Jude Chapter 1
1 Jude, a servant of Jesus Christ, and brother of James, to those who are called, sanctified by God the Father, and kept for Jesus Christ:
2 Mercy to you and peace and love be multiplied.
3 Beloved, while I was very eager to write to you about our common salvation, I was constrained to write to you exhorting you to contend earnestly for the faith which was once for all delivered to the saints.
4 For there are certain men who crept in secretly, even those who were long ago written about for this condemnation: ungodly men, turning the grace of our God into indecency, and denying our only Master, God, and Lord, Jesus Christ.
5 Now I desire to remind you, though you already know this, that the Lord, having saved a people out of the land of Egypt, afterward destroyed those who didn't believe.
6 Angels who didn't keep their first domain, but deserted their own dwelling place, he has kept in everlasting bonds under darkness for the judgement of the great day.
7 Even as Sodom and Gomorrah and the cities around them, having in the same way as these given themselves over to sexual immorality and gone after strange flesh, are shown as an example, suffering the punishment of eternal fire.
8 Yet in the same way, these also in their dreaming defile the flesh, despise authority, and slander celestial beings.
9 But Michael, the archangel, when contending with the devil and arguing about the body of Moses, dared not bring against him an abusive condemnation, but said, "May the Lord rebuke you!"
10 But these speak evil of whatever things they don't know. They are destroyed in these things that they understand naturally, like the creatures without reason.
11 Woe to them! For they went in the way of Cain, and ran riotously in the error of Balaam for hire, and perished in Korah's rebellion.
12 These are hidden rocky reefs in your love feasts when they feast with you, shepherds who without fear feed themselves; clouds without water, carried along by winds; autumn trees without fruit, twice dead, plucked up by the roots;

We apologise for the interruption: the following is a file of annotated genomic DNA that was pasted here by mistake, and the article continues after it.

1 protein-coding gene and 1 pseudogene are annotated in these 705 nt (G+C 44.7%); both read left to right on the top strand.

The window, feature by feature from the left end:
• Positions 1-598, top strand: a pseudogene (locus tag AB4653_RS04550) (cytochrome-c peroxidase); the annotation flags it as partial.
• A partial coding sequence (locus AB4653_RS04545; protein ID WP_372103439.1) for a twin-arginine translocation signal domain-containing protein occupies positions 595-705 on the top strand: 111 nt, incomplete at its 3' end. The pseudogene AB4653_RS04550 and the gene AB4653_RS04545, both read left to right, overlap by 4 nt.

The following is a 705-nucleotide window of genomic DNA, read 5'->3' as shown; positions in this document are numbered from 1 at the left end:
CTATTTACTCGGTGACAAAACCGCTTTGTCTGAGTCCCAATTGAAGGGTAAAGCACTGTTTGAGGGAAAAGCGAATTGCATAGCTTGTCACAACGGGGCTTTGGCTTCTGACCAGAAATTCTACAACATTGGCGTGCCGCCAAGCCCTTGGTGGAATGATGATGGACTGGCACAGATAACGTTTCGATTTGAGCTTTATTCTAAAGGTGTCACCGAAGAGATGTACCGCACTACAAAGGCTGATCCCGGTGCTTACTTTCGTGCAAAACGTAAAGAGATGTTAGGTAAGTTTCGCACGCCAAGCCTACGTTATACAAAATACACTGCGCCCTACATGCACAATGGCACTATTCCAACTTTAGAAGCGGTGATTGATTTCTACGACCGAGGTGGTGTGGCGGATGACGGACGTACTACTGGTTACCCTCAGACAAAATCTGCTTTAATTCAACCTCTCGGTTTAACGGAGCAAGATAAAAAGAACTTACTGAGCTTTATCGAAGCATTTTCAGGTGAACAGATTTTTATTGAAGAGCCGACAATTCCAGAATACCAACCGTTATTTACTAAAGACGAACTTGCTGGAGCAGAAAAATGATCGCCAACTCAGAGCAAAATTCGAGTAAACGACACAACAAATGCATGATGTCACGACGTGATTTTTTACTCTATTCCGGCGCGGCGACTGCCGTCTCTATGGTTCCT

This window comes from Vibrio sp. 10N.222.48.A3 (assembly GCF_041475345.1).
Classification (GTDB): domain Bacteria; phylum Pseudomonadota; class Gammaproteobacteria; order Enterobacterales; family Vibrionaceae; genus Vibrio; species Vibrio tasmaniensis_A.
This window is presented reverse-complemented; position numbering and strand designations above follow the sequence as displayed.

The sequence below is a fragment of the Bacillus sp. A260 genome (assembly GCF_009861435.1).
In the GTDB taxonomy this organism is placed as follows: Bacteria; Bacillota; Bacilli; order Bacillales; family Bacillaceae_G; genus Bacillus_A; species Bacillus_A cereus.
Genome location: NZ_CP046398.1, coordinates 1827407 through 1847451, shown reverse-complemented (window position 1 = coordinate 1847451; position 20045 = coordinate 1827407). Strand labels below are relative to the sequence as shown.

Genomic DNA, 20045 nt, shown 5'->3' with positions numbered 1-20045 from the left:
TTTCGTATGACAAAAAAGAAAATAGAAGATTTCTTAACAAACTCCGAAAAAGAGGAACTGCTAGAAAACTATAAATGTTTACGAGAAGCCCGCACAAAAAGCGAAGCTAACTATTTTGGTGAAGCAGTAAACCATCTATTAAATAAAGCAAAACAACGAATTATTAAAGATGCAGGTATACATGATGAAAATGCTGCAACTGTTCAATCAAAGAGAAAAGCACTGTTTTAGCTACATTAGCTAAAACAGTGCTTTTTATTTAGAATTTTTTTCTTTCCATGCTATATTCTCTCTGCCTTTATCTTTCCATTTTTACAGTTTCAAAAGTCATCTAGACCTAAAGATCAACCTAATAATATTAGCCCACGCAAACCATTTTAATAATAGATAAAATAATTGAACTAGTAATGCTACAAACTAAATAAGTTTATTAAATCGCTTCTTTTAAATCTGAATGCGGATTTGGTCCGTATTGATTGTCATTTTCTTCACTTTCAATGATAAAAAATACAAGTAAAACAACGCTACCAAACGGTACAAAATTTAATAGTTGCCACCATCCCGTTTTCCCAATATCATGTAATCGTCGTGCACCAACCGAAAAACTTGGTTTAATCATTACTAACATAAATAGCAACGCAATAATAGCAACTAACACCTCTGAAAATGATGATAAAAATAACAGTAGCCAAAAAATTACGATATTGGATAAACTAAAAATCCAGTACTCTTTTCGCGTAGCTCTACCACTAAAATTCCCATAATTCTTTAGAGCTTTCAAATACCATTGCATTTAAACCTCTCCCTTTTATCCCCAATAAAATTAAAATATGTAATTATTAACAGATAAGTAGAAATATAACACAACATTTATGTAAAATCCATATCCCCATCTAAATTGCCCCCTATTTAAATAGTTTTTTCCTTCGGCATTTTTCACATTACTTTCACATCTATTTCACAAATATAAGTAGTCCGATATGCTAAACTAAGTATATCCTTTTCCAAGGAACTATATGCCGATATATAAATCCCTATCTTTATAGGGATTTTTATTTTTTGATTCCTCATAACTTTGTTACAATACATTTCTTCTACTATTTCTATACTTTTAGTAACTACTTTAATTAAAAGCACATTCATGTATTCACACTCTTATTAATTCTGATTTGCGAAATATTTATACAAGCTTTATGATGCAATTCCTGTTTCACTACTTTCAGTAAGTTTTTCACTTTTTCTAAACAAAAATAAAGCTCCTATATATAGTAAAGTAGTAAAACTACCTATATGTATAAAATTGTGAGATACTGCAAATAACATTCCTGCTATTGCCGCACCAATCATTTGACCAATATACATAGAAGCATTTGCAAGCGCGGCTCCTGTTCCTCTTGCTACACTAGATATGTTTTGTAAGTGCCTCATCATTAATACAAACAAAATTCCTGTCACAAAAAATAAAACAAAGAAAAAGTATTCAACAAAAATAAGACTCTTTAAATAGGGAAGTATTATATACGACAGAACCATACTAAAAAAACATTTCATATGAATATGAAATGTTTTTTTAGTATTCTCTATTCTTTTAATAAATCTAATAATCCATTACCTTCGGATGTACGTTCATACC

13 wild waves of the sea, foaming out their own shame; wandering stars, for whom the blackness of darkness has been reserved forever.
14 About these also Enoch, the seventh from Adam, prophesied, saying, "Behold, the Lord came with ten thousands of his holy ones,
15 to execute judgement on all, and to convict all the ungodly of all their works of ungodliness which they have done in an ungodly way, and of all the hard things which ungodly sinners have spoken against him."
16 These are murmurers and complainers, walking after their lusts - and their mouth speaks proud things - showing respect of persons to gain advantage.
17 But you, beloved, remember the words which have been spoken before by the apostles of our Lord Jesus Christ.
18 They said to you, "In the last time there will be mockers, walking after their own ungodly lusts."
19 These are those who cause divisions and are sensual, not having the Spirit.
20 But you, beloved, keep building up yourselves on your most holy faith, praying in the Holy Spirit.
21 Keep yourselves in God's love, looking for the mercy of our Lord Jesus Christ to eternal life.
22 On some have compassion, making a distinction,
23 and some save, snatching them out of the fire with fear, hating even the clothing stained by the flesh.
24 Now to him who is able to keep them from stumbling, and to present you faultless before the presence of his glory in great joy,
25 to God our Saviour, who alone is wise, be glory and majesty, dominion and power, both now and forever. Amen.
- Verse 1 (Jude)
- or, Judah
- Verse 14 (Behold)
- "Behold" means look at, take notice, observe, see, or gaze at. It is often used as an interjection.
- Verse 24 (keep them)
- Textus Receptus and Nestle-Aland/United Bible Societies critical text Greek New Testament read "you"